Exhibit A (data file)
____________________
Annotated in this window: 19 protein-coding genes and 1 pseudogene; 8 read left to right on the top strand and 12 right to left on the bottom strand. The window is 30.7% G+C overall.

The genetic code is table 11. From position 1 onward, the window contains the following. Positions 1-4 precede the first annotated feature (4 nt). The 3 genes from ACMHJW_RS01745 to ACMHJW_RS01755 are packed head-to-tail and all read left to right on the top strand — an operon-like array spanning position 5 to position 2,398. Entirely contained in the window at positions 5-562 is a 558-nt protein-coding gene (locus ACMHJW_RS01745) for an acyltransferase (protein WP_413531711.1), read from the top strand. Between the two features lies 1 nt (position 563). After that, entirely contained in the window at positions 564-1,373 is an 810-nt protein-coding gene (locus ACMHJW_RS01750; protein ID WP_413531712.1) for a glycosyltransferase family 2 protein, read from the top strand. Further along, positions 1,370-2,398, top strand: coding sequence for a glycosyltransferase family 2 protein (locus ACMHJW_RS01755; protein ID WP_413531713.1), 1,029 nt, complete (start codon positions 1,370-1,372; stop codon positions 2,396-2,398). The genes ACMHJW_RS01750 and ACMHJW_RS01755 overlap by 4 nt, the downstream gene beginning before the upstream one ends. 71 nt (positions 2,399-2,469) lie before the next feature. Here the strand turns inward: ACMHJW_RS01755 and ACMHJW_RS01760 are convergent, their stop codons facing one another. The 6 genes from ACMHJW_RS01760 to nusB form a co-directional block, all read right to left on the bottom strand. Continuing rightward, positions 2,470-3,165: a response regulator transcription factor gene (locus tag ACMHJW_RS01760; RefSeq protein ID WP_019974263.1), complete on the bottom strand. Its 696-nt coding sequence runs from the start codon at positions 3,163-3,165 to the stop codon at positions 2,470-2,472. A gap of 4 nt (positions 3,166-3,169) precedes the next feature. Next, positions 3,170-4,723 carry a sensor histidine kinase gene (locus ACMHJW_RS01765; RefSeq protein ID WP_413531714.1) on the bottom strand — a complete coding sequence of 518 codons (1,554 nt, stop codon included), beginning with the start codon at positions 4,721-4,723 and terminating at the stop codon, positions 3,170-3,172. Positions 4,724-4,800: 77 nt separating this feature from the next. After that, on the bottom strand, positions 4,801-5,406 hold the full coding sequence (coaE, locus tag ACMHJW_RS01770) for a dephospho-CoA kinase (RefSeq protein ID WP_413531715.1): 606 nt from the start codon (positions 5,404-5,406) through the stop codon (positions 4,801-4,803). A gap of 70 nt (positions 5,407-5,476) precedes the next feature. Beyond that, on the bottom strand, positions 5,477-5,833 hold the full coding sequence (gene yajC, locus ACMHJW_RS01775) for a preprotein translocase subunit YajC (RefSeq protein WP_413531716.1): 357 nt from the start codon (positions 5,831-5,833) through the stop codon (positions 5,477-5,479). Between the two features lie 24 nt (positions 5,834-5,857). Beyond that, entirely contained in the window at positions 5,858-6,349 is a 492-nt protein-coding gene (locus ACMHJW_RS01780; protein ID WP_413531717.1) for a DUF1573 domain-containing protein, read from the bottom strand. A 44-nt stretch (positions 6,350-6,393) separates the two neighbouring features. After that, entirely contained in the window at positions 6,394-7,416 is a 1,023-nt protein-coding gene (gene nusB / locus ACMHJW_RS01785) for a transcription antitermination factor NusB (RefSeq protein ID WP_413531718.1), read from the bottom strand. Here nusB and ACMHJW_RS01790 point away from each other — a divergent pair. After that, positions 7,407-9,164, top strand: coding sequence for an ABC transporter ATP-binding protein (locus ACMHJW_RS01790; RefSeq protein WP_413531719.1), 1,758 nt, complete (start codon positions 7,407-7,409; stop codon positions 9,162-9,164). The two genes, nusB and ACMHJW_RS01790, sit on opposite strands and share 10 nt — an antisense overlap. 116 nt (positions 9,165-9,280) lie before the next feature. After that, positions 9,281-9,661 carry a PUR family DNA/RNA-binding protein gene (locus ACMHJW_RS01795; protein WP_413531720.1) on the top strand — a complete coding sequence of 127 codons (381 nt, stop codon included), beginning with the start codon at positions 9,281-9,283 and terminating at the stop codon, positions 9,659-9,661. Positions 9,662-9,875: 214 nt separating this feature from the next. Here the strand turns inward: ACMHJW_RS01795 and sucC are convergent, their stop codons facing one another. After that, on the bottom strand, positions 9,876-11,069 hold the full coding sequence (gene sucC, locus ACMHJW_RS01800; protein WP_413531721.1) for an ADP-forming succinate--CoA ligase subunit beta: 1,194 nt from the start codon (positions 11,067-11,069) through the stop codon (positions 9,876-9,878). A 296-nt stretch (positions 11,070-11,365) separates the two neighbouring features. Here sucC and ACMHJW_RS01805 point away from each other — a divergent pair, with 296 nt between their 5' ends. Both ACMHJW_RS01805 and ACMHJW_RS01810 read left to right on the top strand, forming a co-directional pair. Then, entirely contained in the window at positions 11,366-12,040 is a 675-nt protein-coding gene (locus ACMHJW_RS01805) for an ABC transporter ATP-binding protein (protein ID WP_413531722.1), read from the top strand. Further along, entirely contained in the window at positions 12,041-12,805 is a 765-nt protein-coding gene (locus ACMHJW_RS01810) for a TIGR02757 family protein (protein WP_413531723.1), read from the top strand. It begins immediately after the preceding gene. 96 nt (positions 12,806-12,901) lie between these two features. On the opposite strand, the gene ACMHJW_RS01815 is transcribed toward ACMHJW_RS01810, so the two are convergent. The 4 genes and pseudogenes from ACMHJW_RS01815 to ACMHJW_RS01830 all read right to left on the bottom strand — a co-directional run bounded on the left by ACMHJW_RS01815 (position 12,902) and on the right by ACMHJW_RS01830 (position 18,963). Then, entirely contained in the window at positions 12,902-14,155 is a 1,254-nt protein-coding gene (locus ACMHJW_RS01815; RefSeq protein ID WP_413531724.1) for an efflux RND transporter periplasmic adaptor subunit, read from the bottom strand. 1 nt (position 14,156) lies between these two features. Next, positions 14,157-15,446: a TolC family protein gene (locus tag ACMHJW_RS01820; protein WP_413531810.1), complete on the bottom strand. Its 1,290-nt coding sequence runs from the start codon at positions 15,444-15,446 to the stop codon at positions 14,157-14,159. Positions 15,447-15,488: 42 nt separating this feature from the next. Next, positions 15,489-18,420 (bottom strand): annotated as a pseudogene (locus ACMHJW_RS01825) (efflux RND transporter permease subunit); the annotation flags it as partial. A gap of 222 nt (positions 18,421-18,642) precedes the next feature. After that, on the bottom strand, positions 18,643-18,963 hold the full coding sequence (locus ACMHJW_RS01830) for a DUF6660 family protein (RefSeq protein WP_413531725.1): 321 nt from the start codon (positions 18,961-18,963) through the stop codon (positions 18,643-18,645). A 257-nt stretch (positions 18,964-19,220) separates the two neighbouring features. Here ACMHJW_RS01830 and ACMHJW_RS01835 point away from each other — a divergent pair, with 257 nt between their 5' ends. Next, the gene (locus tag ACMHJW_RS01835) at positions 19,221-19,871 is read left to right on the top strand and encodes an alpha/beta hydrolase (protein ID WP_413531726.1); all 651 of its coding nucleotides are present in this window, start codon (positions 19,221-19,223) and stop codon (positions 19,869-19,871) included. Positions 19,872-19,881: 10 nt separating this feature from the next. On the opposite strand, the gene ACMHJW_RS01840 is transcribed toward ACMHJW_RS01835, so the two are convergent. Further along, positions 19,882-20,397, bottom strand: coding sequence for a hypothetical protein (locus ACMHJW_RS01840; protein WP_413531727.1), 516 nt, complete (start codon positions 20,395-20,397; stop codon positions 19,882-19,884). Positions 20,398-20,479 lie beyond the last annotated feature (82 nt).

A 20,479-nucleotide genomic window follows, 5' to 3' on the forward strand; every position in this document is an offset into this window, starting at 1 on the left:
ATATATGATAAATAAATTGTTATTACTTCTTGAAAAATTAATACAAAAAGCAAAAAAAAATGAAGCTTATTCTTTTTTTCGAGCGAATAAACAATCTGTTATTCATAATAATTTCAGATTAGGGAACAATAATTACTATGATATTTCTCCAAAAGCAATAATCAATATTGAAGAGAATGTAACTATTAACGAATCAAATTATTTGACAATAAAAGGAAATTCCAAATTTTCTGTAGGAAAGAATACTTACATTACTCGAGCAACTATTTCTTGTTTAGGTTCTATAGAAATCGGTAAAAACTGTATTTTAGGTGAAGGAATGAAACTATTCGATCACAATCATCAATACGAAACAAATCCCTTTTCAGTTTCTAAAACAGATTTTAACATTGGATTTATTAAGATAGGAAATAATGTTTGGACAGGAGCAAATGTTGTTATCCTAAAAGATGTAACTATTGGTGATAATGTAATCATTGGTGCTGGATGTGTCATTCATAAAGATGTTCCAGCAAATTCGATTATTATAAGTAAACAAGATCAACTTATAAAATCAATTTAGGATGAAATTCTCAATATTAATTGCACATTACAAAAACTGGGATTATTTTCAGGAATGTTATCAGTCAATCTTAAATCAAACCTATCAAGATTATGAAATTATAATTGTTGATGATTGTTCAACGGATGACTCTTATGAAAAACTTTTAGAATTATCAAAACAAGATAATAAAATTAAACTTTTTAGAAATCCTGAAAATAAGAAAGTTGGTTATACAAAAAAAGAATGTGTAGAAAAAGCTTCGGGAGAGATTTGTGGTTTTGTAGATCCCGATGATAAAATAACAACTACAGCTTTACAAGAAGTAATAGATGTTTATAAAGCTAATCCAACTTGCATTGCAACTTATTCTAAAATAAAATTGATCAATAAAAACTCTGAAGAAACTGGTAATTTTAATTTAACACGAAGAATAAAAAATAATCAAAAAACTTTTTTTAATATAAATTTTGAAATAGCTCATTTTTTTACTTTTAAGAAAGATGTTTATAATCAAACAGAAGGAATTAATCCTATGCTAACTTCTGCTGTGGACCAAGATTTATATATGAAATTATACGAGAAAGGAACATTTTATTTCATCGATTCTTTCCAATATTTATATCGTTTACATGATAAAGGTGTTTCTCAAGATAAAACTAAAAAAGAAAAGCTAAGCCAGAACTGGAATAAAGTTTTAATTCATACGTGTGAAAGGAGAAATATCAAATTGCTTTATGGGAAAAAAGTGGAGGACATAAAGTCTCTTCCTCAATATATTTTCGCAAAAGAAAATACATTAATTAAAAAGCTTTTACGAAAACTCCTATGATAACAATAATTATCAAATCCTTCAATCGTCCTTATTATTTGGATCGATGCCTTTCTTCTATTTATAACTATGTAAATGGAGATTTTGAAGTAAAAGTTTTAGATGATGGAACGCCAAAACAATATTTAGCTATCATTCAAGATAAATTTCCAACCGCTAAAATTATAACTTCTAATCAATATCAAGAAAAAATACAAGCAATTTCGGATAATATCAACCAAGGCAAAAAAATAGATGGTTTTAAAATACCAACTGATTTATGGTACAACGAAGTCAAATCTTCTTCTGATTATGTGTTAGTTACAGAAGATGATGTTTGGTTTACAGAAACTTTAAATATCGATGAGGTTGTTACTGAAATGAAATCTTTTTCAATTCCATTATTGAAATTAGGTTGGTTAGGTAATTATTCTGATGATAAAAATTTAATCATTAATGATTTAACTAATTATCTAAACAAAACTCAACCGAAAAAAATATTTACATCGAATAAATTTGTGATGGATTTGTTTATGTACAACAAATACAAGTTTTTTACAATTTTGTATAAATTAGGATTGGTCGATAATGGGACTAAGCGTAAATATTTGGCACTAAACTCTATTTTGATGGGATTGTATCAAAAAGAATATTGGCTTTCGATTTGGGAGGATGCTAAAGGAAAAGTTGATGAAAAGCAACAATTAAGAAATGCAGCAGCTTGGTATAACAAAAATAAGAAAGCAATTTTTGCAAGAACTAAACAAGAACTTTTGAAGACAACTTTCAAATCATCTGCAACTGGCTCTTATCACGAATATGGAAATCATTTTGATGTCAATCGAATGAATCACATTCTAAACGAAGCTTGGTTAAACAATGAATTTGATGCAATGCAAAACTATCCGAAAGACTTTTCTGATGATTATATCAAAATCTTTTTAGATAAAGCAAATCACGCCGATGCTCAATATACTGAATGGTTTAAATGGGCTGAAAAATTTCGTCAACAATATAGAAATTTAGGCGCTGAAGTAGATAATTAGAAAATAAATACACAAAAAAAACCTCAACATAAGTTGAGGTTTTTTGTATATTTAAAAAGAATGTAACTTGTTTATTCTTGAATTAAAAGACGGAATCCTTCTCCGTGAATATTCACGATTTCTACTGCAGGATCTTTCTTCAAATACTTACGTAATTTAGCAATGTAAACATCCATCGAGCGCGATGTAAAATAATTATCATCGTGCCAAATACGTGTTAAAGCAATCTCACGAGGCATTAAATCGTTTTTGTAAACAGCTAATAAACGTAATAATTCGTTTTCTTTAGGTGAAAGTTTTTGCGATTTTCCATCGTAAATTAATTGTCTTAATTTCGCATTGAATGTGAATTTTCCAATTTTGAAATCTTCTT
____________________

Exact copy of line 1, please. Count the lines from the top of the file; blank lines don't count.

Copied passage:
Annotated in this window: 19 protein-coding genes and 1 pseudogene; 8 read left to right on the top strand and 12 right to left on the bottom strand. The window is 30.7% G+C overall.